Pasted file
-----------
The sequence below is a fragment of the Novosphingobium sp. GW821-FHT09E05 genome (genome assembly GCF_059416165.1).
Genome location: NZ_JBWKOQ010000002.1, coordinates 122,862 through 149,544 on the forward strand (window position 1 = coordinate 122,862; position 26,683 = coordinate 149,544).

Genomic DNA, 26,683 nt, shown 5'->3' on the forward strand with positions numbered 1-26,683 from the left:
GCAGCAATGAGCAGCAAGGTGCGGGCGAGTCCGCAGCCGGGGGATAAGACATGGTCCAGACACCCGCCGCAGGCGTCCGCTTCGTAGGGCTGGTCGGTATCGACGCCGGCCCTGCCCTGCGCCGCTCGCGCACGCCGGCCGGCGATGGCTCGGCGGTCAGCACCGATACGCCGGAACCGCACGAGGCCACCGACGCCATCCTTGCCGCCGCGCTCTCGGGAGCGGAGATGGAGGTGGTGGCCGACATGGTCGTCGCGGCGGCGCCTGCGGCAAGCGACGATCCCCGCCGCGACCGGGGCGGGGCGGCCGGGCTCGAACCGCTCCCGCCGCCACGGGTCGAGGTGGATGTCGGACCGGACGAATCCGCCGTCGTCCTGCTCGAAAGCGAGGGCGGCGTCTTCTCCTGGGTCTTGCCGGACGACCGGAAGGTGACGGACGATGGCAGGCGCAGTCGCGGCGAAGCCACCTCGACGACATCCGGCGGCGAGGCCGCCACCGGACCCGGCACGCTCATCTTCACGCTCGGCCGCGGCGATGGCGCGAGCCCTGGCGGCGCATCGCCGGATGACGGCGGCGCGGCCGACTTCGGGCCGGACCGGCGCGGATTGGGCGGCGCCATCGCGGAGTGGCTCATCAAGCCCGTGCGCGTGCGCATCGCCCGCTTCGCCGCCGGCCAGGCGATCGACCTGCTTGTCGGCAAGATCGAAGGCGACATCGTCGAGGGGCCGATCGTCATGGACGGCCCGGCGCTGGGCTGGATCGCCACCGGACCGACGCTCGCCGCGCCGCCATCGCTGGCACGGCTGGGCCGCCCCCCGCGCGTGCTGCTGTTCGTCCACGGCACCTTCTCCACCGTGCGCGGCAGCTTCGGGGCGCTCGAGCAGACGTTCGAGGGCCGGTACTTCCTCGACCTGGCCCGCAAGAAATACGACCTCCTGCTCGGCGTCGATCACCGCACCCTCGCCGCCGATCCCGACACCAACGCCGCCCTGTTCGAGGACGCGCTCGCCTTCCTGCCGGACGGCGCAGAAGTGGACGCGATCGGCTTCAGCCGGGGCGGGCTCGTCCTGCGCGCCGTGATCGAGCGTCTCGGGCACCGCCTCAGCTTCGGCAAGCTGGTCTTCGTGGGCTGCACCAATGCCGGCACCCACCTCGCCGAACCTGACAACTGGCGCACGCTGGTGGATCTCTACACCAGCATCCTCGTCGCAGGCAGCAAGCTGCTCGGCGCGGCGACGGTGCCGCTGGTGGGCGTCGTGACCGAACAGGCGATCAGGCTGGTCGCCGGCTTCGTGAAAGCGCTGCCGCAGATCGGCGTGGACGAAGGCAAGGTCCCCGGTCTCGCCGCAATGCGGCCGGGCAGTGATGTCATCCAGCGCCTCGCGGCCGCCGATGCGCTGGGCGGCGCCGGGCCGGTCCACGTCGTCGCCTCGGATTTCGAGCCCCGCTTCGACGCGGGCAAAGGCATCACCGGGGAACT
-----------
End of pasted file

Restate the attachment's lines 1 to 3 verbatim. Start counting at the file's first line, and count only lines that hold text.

The sequence below is a fragment of the Novosphingobium sp. GW821-FHT09E05 genome (genome assembly GCF_059416165.1).
Genome location: NZ_JBWKOQ010000002.1, coordinates 122,862 through 149,544 on the forward strand (window position 1 = coordinate 122,862; position 26,683 = coordinate 149,544).

Genomic DNA, 26,683 nt, shown 5'->3' on the forward strand with positions numbered 1-26,683 from the left: